So, for Koh, the “more hack, less yack” debate involves big, potentially discipline-defining questions about the roles that building or coding, and theorizing or critiquing should play as part of digital humanities work. For Nowviskie, the debate seems to involve somewhat narrower, but still very important questions, about scholarly communication and how digital humanists explain the work of DH. For me, the really fascinating, and ultimately very productive, thing about this conversation regarding how DH will define itself (or maybe not) as a discipline, is how the questions raised on both sides ultimately converge with clearly pedagogical concerns. [next slide]. In attempting to understand how building and theory factor into the disciplinary mix, we are really asking ourselves, “What do would be digital humanists need to know, in order to do what digital humanists do?” And, in considering how DH can or should transform how and for whom we present our scholarship, we are in turn asking, “How do we most effectively explain the work of digital humanities to those who are interested in learning what digital humanists know?”
Representing the “more hack, less yack” debate this way, from a pedagogical perspective, demonstrates very powerfully how those engaged in teaching DH are also, of necessity, engaging with some of the most pressing questions of DH scholarship. It also suggests that redefining or reconfiguring disciplinarity in the humanities may necessarily involve a reconfiguration of humanities pedagogy. [new slide] Applied research in learning theory and learning psychology has increasingly become concerned with approaches to learning. A “learning approach” consists of both an intent and a method. It is a strategy, often consciously adopted to achieve a certain goal. To the extent different disciplines involve different goals, they also require different approaches to accomplish those goals. If teaching traditional humanists to be digital humanists involves teaching new things, then we may need to introduce new methods for teaching them.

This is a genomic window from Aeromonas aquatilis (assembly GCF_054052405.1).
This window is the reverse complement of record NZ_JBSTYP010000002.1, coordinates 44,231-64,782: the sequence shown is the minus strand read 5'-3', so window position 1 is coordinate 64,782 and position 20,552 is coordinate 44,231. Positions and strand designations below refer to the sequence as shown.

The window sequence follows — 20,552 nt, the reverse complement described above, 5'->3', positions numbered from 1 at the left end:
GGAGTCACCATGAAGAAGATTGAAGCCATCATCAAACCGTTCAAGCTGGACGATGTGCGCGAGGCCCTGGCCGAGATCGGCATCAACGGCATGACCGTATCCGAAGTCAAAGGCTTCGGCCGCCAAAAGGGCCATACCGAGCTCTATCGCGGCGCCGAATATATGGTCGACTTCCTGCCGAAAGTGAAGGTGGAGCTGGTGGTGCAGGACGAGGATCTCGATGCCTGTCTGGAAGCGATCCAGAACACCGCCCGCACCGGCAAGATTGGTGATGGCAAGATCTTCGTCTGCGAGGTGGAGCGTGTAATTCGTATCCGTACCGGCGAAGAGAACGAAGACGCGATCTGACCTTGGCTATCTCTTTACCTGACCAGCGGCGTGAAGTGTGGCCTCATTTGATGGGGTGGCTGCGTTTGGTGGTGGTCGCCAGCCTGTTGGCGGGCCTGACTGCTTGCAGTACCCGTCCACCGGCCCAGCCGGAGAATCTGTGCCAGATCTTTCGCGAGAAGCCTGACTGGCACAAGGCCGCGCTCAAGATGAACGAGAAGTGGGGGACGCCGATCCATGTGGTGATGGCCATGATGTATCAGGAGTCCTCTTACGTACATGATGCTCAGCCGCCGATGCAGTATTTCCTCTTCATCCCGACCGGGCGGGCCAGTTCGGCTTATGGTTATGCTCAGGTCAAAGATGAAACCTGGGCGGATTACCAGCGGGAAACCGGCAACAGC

We should be wary, though, of simply replicating best practices from the computer sciences. Not only do the goals of computational training in the digital humanities perhaps differ from those in the computational sciences, but students in the digital humanities, and the learning opportunities available to us, may differ in significant ways from what one usually finds in the computer sciences. [next slide] I don’t mean to say that digital humanities learners are more likely to be artsy, or worse at math, or smarter than computer science learners. Rather, I’m suggesting we may bring different experiences, particularly different learning experiences to the classroom. We need to be aware of how those learning experiences translate into learning approaches with which we are comfortable, and which have been successful for us. We also need to be aware of how well those learning approaches work, or maybe don’t in new and perhaps qualitatively different learning situations.
Finally, a turn to the scholarship of teaching and learning, also highlights how teaching is itself a kind of building, or maybe it’s a kind of scholarship. I think we can all agree that effective teaching is certainly a constructive activity. [next slide] It involves the application of theoretical approaches in dynamic situations where the stakes can be very high. Teachers of digital humanities are engaging with some of the most pressing concerns of digital humanities scholarship. Many of them are also contributing to the store of public knowledge resources upon which we will continue building our discipline. As we think about how digital humanities may redefine the landscape of humanities scholarship, maybe rethinking the distinctions we sometimes make between hacking and yacking, we might also have an opportunity to rethink the distinction we make between teaching and scholarship.